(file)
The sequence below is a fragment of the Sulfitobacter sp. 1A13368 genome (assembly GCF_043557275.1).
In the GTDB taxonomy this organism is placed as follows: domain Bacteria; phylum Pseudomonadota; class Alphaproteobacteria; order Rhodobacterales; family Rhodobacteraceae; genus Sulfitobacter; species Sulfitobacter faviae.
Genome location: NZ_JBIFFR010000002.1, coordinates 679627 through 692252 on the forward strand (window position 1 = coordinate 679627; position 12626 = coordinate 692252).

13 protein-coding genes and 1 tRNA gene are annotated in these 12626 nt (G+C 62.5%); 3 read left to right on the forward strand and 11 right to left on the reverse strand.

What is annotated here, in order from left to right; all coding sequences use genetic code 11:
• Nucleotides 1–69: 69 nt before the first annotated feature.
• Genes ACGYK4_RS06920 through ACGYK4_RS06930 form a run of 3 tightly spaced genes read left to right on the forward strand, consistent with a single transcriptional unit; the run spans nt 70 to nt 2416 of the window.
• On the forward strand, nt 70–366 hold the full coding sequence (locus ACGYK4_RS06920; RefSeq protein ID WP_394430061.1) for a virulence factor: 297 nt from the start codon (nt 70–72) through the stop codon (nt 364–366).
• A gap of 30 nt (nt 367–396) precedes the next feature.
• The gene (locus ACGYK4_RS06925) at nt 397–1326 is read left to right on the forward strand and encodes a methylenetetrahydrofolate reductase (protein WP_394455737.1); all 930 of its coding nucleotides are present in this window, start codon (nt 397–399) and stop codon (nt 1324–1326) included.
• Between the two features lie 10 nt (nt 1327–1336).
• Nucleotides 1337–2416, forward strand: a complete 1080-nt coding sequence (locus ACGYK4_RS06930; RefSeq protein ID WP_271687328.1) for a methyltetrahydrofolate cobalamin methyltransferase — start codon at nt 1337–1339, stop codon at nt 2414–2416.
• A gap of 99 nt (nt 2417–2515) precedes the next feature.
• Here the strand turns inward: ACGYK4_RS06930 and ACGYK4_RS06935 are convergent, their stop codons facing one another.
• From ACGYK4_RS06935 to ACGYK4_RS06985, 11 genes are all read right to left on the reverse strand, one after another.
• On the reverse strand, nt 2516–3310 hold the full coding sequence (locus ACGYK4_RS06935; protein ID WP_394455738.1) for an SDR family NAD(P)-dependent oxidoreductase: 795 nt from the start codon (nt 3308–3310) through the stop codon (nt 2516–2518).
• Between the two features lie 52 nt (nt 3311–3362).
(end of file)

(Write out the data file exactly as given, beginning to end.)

The sequence below is a fragment of the Sulfitobacter sp. 1A13368 genome (assembly GCF_043557275.1).
In the GTDB taxonomy this organism is placed as follows: domain Bacteria; phylum Pseudomonadota; class Alphaproteobacteria; order Rhodobacterales; family Rhodobacteraceae; genus Sulfitobacter; species Sulfitobacter faviae.
Genome location: NZ_JBIFFR010000002.1, coordinates 679627 through 692252 on the forward strand (window position 1 = coordinate 679627; position 12626 = coordinate 692252).

13 protein-coding genes and 1 tRNA gene are annotated in these 12626 nt (G+C 62.5%); 3 read left to right on the forward strand and 11 right to left on the reverse strand.

What is annotated here, in order from left to right; all coding sequences use genetic code 11:
• Nucleotides 1–69: 69 nt before the first annotated feature.
• Genes ACGYK4_RS06920 through ACGYK4_RS06930 form a run of 3 tightly spaced genes read left to right on the forward strand, consistent with a single transcriptional unit; the run spans nt 70 to nt 2416 of the window.
• On the forward strand, nt 70–366 hold the full coding sequence (locus ACGYK4_RS06920; RefSeq protein ID WP_394430061.1) for a virulence factor: 297 nt from the start codon (nt 70–72) through the stop codon (nt 364–366).
• A gap of 30 nt (nt 367–396) precedes the next feature.
• The gene (locus ACGYK4_RS06925) at nt 397–1326 is read left to right on the forward strand and encodes a methylenetetrahydrofolate reductase (protein WP_394455737.1); all 930 of its coding nucleotides are present in this window, start codon (nt 397–399) and stop codon (nt 1324–1326) included.
• Between the two features lie 10 nt (nt 1327–1336).
• Nucleotides 1337–2416, forward strand: a complete 1080-nt coding sequence (locus ACGYK4_RS06930; RefSeq protein ID WP_271687328.1) for a methyltetrahydrofolate cobalamin methyltransferase — start codon at nt 1337–1339, stop codon at nt 2414–2416.
• A gap of 99 nt (nt 2417–2515) precedes the next feature.
• Here the strand turns inward: ACGYK4_RS06930 and ACGYK4_RS06935 are convergent, their stop codons facing one another.
• From ACGYK4_RS06935 to ACGYK4_RS06985, 11 genes are all read right to left on the reverse strand, one after another.
• On the reverse strand, nt 2516–3310 hold the full coding sequence (locus ACGYK4_RS06935; protein ID WP_394455738.1) for an SDR family NAD(P)-dependent oxidoreductase: 795 nt from the start codon (nt 3308–3310) through the stop codon (nt 2516–2518).
• Between the two features lie 52 nt (nt 3311–3362).